Though divisive may be a strong word, 2010’s The Winter of Mixed Drinks certainly eked out differing opinions on the direction Frightened Rabbit were heading after the cult success of The Midnight Organ Fight. Following the high watermark of that album was always going to be something of a double-edged sword, weighing up the expectations of their devoted followers against the increasingly obvious mainstream appeal of singer Scott Hutchison’s emotionally-charged, anthemic songwriting.
Whatever your feelings on Mixed Drinks, if follow up and major label debut Pedestrian Verse gets one thing right, it’s in playing to those strengths. Where others at this juncture may feel a need to mask their inherent styles, here we find the quintet fully embracing the core of what Frightened Rabbit are; there’s far less of the polished production and abundant musical layers for sure, but the very nature of these songs, with their chugging bombast and melodic immediacy, ensures that Pedestrian Verse intrinsically feels like a ‘big’ album.
Opening gambit Acts of Man is perhaps the album’s most florid offering, yet its various sojourns never outreach their grasp. It’s a song that unfurls gradually without aiming for the overblown crescendo, whilst still hitting a satisfying and euphoric kick-start. From there, Backyard Skulls, Holy, lead single The Woodpile and Late March, Death March fairly barrel along, cutting to the chase with the propulsive drumming and simple, evocative guitar lines of Frightened Rabbit at their best. There are welcome flourishes for sure, notably the rippling electronics of Backyard Skulls or the full-band chant of Death March, but it’s difficult to argue with Hutchison’s assessment of this being a particularly lean, fat-free Rabbit.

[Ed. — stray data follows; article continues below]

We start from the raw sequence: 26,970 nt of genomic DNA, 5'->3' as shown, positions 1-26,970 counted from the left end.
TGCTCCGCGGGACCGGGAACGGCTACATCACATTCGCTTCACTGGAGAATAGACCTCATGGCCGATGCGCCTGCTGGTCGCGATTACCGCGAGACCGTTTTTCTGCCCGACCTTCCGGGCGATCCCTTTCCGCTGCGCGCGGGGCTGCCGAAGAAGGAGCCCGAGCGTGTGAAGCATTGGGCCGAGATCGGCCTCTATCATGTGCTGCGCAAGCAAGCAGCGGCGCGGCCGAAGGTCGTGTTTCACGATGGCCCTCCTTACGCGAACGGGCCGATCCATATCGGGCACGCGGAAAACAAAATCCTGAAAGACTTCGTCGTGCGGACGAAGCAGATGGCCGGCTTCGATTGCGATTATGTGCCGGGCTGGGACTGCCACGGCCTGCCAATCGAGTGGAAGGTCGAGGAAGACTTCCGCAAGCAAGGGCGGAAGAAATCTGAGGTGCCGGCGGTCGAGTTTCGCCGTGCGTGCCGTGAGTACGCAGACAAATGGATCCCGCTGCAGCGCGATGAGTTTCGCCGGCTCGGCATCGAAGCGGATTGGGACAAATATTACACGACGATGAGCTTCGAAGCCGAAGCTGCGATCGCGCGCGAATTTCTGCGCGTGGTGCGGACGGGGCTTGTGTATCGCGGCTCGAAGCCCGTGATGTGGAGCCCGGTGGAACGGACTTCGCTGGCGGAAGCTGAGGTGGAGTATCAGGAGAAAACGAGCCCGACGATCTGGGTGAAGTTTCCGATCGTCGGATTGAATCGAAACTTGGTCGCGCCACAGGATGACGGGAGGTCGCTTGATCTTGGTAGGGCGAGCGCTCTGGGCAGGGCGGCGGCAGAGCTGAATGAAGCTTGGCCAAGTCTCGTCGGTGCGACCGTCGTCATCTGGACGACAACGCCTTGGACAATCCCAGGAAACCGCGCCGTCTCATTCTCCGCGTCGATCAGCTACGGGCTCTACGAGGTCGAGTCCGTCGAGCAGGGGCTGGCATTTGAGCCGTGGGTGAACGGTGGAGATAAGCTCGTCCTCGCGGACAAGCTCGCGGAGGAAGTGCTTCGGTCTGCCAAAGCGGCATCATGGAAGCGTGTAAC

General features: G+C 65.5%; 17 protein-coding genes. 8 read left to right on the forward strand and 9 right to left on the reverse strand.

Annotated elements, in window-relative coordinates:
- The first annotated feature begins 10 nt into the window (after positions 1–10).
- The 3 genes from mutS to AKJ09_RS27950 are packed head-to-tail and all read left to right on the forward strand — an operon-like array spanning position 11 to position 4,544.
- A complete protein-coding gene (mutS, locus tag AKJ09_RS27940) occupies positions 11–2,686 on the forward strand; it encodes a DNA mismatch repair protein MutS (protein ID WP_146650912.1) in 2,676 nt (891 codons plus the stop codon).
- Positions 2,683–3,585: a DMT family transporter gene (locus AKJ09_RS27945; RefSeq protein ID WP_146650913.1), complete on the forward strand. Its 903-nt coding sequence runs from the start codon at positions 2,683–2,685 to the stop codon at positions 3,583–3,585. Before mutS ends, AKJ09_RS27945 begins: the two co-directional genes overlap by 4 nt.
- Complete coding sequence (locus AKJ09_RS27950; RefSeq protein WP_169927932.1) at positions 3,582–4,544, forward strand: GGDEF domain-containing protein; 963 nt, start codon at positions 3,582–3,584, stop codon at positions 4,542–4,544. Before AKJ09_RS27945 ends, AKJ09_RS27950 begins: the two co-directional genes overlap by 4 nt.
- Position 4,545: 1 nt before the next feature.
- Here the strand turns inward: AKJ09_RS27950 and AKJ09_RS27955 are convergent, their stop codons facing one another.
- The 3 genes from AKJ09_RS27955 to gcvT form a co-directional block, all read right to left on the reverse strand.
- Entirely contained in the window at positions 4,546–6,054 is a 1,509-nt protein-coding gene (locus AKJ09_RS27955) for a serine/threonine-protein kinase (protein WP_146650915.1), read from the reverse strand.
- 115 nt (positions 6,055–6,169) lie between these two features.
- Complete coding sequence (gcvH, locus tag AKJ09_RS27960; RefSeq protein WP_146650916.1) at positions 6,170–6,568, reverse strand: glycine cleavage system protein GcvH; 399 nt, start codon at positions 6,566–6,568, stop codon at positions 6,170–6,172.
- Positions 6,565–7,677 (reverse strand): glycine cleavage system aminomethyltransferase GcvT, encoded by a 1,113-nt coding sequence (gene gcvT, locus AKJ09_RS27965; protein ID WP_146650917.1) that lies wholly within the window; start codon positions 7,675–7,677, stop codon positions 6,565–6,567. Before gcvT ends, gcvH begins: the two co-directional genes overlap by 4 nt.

It’s a trait that continues throughout the second half, a qualitative equal of the first, but offering a slightly broader scope. Much of that feels like the product of Frightened Rabbit as a group rather than a vehicle for Hutchison’s barbed confessionals. Midnight Organ Fight offered rustic, frills-free accompaniment whilst Mixed Drinks seemed more a studio record that layered each song after the fact. With the brooding, unfurling December’s Traditions, the plaintive, vocal-led Nitrous Gas and the spiky, rousing finale of Oil Slick, the five-piece sound as if they are really crafting songs from the ground up this time.
With any justice, Pedestrian Verse should draw a line in the sand with regards to Frightened Rabbit’s past. The step back from production values is nothing so regressive as to keep myopic fans of The Midnight Organ Fight blithely content, yet those left cold by Mixed Drinks sheen should find warmth enough in its direct approach to return to the congregation. For the rest of us, it’s the sound of Frightened Rabbit hitting their stride as a band, confident in where they are, whilst paving a path towards ever bigger things.
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